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Jellyfish Blooms: Ecological and Societal Importance

Proceedings of the International Conference on Jellyfish Blooms, held in Gulf Shores, Alabama, 12–14 January 2000

  • J. E. Purcell
  • W. M. Graham
  • H. J. Dumont

Part of the Developments in Hydrobiology book series (DIHY, volume 155)

Table of contents

  1. Front Matter
    Pages i-xviii
  2. Jellyfish and Human Enterprise: Fisheries and Tourism

    1. Y-H. Peggy Hsieh, Fui-Ming Leong, Jack Rudloe
      Pages 11-17
    2. Makoto Omori, Eiji Nakano
      Pages 19-26
    3. Jennifer E. Purcell, Mary N. Arai
      Pages 27-44
    4. H. Mianzan, M. Pájaro, G. Alvarez Colombo, A. Madirolas
      Pages 45-53
  3. Jellyfish and Changing Ecosystems

    1. Mike N. Dawson, Laura E. Martin, Lolita K. Penland
      Pages 131-144
    2. Jennifer E. Purcell, Tamara A. Shiganova, Mary Beth Decker, Edward D. Houde
      Pages 145-176
    3. G. A. Finenko, B. E. Anninsky, Z. A. Romanova, G. I. Abolmasova, A. E. Kideys
      Pages 177-186
    4. Tamara A. Shiganova, Yulia V. Bulgakova, Stanislav P. Volovik, Zinaida A. Mirzoyan, Sergey I. Dudkin
      Pages 187-197
  4. Physical/Hydrodynamic Interactions With Jellyfish

    1. William M. Graham, Fransesc Pagès, William M. Hamner
      Pages 199-212
    2. Donald R. Johnson, Harriet M. Perry, W. David Burke
      Pages 213-221
    3. Isabella D’Ambra, John H. Costello, Flegra Bentivegna
      Pages 223-227
  5. Jellyfish Reproduction and Population Biology

  6. General Ecology of Jellyfish

About these proceedings

Introduction

`Jellyfish', a group that includes scyphomedusae, hydromedusae, siphonophores and ctenophores, are important zooplankton predators throughout the world's estuaries and oceans. These beautiful creatures have come to public attention as featured exhibits in aquaria and in news headlines as invaders and as providers of genes used in biomedical research. Nevertheless, jellyfish are generally considered to be nuisances because they interfere with human activities by stinging swimmers, clogging power plant intakes and nets of fishermen and fish farms, and competing with fish and eating fish eggs and larvae. There is concern that environmental changes such as global warming, eutrophication, and over-fishing may result in increased jellyfish populations.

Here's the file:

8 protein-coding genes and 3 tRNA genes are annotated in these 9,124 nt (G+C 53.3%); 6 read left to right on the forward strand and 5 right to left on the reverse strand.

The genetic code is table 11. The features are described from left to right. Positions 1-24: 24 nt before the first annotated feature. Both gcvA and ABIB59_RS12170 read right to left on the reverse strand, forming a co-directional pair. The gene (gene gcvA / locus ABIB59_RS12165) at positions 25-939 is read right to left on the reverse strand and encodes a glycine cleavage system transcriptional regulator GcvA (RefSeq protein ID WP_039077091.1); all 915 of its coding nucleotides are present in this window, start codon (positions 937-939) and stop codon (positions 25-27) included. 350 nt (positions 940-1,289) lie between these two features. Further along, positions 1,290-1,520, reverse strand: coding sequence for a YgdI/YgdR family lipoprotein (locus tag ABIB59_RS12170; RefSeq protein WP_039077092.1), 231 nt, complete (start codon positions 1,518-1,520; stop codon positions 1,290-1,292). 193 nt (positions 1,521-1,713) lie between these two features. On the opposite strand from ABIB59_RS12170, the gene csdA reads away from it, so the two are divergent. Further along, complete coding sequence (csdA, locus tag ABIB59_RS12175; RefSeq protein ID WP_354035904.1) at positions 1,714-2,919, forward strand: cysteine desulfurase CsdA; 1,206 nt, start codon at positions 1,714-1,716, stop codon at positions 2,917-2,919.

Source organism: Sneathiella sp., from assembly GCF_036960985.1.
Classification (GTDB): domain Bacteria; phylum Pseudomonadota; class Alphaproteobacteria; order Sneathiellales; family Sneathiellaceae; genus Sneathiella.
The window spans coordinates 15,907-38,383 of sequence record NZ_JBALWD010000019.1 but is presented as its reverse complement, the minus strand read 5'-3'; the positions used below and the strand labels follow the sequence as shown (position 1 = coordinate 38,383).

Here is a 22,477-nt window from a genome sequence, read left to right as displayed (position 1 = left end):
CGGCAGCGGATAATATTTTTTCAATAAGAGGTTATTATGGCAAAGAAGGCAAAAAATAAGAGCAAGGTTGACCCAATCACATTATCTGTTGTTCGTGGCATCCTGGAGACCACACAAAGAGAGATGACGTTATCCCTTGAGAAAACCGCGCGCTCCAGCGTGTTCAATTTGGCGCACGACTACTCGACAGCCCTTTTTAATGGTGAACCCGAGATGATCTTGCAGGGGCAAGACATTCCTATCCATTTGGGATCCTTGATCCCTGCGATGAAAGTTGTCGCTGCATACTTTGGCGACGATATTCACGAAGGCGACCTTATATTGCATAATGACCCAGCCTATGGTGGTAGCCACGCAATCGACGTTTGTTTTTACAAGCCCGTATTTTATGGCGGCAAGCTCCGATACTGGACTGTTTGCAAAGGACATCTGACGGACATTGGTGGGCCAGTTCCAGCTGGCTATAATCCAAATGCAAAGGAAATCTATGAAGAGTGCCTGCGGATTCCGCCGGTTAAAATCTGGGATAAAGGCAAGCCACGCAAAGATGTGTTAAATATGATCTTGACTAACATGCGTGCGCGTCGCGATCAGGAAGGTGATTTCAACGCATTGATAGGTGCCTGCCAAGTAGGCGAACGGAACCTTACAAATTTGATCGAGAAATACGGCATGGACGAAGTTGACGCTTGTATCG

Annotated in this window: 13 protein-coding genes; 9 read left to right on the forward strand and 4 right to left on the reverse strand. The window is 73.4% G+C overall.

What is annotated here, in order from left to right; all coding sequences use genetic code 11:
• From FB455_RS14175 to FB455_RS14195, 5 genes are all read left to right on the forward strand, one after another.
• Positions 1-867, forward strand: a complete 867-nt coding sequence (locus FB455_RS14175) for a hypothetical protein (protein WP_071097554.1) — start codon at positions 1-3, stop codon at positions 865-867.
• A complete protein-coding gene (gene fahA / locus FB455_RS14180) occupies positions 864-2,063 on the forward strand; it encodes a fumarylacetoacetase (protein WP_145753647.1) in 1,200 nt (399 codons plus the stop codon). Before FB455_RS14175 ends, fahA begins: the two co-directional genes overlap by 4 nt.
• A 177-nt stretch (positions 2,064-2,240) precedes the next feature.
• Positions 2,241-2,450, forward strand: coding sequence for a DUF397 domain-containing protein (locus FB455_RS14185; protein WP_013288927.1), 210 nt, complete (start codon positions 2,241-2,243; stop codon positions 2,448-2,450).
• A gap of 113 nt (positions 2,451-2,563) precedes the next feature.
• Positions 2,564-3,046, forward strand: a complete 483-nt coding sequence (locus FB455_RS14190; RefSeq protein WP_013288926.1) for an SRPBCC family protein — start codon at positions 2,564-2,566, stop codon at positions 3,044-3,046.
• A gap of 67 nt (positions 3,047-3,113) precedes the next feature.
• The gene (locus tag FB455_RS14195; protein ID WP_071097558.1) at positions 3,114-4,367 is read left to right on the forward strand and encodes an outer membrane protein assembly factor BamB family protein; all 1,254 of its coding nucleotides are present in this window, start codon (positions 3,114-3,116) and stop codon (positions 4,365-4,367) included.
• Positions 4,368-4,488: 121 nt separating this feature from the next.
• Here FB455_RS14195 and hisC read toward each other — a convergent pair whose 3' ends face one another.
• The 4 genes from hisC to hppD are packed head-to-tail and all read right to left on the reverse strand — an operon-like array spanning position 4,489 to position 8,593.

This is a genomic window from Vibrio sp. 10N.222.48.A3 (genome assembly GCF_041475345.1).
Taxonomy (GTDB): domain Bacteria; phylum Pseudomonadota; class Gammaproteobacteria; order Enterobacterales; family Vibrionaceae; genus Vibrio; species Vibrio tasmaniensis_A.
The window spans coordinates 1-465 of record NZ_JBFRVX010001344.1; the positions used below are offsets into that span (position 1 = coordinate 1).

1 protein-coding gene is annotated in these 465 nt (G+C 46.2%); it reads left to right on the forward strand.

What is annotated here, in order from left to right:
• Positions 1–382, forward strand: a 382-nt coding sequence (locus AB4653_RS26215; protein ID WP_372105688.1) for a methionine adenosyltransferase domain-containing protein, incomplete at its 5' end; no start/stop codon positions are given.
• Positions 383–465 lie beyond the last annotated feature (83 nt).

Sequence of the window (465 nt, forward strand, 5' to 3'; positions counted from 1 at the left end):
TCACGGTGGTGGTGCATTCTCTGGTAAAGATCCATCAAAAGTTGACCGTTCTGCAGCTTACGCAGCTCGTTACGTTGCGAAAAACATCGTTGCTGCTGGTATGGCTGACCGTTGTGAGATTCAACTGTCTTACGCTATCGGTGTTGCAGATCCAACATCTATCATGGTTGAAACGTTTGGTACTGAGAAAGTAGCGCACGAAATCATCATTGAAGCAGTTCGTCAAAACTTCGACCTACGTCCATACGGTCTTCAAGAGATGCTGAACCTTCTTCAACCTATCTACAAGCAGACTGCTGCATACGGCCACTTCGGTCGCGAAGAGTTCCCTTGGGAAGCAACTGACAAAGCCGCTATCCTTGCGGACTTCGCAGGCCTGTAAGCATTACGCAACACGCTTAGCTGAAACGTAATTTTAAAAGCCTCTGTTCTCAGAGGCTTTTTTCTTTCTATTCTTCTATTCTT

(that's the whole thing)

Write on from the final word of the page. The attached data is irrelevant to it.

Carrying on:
The literature reviews and research papers in this volume explore the interactions between jellyfish and humans. Papers cover the medical aspects of jellyfish stings, jellyfish as human food and jellyfish fisheries, interactions of jellyfish and fish, effects of environmental changes on jellyfish, effects of introduced ctenophores on the Black Sea ecosystem, factors causing increases or concentrations of jellyfish, and others aspects of jellyfish ecology. This is an important reference for students and professional marine biologists, oceanographers, fishery scientists, and aquarists.

Keywords

Eutrophication Ocean aquaria biology ecology ecosystem environment fish food genetics marine parasites plankton temperature

Editors and affiliations

  • J. E. Purcell
    • 1
  • W. M. Graham
    • 2
  • H. J. Dumont
    • 3
  1. 1.Center for Environmental Science, Horn Point Lab.University of MarylandCambridgeUSA
  2. 2.Dauphin Island Sea Lab.Dauphin IslandUSA
  3. 3.Institute of Animal EcologyUniversity of GhentBelgium

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